Shaun Marcum finally found a team he could beat.
The New York Mets' right-hander entered the game 0-9 with a 5.76 ERA, but after eight shutout innings against the American League's worst offense, he's off the schneid.
You can sum up the White Sox's "attack" with a few sentences. The Sox managed just four hits (one double) and two walks. One runner reached third, and another one reached second. Alexei Ramirez was 1-for-2 in the basestealing department. As a result, the Sox had only four at-bats with runners in scoring position, and they went 0-for-4. The Mets -- particularly shortstop Omar Quintanilla -- played terrific defense, and Marcum and Bobby Parnell retired the last 10 hitters the Sox sent to the the plate.
And that's how Marcum is now 1-9 with a 5.08 ERA.
The lack of offense made it really close to an authentic John Danks start of old. If only he allowed a crooked number in the sixth inning instead of the fifth, it would've been perfect.
He turned in a fine overall line: 7.1 IP, 7 H, 3 R, 1 ER, 0 BB, 7 K. Unfortunately, the hits weren't evenly distributed:
- Fifth inning: 1 IP, 4 H, 3 R, 1 ER, 0 BB, 1 K
- Otherwise: 6.1 IP, 4 H, 0 R, 0 ER, 0 BB, 6 K
That fifth inning sucked in a few ways. For one, the hits were all singles, and only the last one was hit firmly. A seeing-eye single through the right side, a soft liner to the left-center gap, and an infield single preceded it.
But the defense found three different ways to screw up. First, Dayan Viciedo fielded Andrew Brown's soft liner and made a throw to third that was just late -- problem was, the throw was too high to give Brown the impression that it could be cut off, and so he took second easily.
So that took the force play out of the equation, and sure enough, Danks got Juan Lagares to hit a grounder to Alexei Ramirez's left -- the kind of ball that would be a tailor-made double play ball. Then again, Ramirez couldn't even get one out -- he never got in front of it, nor did he get his glove down on a weird falling-down stab attempt. It trickled into the outfield, and so Lagares took second.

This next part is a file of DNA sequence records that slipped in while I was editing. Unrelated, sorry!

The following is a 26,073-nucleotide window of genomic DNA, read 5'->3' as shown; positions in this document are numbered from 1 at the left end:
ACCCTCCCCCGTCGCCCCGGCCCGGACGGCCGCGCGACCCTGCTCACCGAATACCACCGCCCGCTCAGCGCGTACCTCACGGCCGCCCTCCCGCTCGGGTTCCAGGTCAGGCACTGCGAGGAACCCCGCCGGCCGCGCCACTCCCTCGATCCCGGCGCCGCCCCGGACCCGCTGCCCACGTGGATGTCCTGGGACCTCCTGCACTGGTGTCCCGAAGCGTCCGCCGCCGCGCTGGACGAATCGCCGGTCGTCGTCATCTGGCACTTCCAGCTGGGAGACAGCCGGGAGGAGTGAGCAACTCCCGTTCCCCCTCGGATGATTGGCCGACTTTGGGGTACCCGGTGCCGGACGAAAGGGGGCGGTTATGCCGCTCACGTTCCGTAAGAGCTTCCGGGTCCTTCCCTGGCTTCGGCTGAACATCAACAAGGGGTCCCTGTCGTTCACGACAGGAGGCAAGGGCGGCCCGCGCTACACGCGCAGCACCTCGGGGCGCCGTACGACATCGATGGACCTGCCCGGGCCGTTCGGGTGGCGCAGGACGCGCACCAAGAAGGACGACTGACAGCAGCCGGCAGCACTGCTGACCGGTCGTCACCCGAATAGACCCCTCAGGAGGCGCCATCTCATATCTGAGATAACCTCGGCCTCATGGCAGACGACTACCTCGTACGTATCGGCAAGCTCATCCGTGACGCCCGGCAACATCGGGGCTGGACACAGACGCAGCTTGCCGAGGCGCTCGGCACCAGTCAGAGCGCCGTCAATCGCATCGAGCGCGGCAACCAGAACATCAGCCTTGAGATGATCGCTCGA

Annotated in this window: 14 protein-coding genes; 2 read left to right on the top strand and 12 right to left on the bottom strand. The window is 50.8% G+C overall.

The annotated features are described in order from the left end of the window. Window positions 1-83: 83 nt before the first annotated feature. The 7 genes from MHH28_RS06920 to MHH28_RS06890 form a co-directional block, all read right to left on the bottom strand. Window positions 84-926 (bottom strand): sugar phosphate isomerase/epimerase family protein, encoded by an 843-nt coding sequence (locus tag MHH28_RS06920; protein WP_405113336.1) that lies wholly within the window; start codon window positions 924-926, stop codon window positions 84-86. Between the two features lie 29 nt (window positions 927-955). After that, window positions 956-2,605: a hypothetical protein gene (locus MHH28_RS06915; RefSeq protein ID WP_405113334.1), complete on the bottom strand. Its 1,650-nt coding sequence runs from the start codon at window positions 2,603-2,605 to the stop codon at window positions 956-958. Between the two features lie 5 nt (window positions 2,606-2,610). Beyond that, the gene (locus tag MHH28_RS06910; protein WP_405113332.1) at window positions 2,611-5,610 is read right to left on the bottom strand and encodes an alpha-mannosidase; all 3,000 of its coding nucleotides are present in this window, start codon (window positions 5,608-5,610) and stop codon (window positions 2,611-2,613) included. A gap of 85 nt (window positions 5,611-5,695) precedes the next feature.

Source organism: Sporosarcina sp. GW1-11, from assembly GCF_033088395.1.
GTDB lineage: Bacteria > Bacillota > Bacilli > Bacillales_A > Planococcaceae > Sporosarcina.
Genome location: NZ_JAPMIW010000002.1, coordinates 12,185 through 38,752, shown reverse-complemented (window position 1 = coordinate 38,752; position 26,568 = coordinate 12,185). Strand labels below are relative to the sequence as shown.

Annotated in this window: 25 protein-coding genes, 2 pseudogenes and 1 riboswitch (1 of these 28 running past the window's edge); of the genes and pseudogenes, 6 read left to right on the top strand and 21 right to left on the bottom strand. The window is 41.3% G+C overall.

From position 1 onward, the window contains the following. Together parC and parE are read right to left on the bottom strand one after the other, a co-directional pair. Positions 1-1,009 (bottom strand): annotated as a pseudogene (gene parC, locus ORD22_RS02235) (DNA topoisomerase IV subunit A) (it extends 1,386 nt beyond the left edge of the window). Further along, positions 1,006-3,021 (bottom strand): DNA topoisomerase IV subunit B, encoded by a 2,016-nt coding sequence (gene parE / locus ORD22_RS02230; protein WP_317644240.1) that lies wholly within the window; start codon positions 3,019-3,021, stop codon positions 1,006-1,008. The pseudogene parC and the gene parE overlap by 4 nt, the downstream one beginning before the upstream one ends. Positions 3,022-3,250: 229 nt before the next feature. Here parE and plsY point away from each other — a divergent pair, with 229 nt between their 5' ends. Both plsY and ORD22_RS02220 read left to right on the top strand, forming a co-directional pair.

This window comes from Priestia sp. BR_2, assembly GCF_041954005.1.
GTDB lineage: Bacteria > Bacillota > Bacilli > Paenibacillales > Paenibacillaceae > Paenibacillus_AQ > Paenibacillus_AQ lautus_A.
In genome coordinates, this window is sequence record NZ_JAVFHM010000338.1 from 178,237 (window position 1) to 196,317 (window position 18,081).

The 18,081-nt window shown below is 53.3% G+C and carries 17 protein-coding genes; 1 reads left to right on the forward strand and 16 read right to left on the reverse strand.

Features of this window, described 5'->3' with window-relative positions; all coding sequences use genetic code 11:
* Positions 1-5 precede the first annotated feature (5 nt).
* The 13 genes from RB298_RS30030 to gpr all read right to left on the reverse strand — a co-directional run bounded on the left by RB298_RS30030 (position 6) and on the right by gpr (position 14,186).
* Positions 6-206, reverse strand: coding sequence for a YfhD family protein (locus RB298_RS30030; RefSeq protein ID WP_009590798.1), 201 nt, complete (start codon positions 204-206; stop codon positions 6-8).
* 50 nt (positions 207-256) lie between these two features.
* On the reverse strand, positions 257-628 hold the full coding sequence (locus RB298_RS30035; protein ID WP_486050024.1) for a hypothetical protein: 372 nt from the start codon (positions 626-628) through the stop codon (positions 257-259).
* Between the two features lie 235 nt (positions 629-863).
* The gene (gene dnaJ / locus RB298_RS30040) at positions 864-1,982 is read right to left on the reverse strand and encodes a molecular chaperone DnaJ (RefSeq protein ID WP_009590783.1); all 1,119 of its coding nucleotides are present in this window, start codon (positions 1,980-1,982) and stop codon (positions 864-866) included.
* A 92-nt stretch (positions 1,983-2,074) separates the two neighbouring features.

He moved to third on a groundout to second, and then came home on the inning's third screwup. Eric Young Jr. hit a bouncer to the left side. Brent Morel, playing even with the bag, broke to his left, but he could only get the tip of his glove on it. He knocked it down to a spot where nobody could make a play, and the Mets led 3-0. It was originally ruled an error before being quickly revised to a single, but Morel wasn't without fault, because he broke somewhat in on the chopper, cutting off his angle.
Danks what he needed to do personally -- he avoided walking a batter for the second straight start (although he did hit a guy), and he kept the ball in the park, which had been a problem. He's now 1-5 on the season, but at least his ERA is below 5.00 again (4.68).
Also, he saved the bullpen. Nate Jones retired all five batters he faced, which means that they'll go into a doubleheader against Cleveland with mostly everybody rested. But with Chris Sale going eight the day before and off days sandwiching this two-game split, it doesn't reallly mean much.
- Brent Morel came up from Charlotte to start for Conor Gillaspie, who was on paternity leave, and went 1-for-3.
- Gordon Beckham had a better day defensively, and contributed the lone extra-base hit.
- Adam Dunn drew both walks. His OBP is finally over .300 (.303).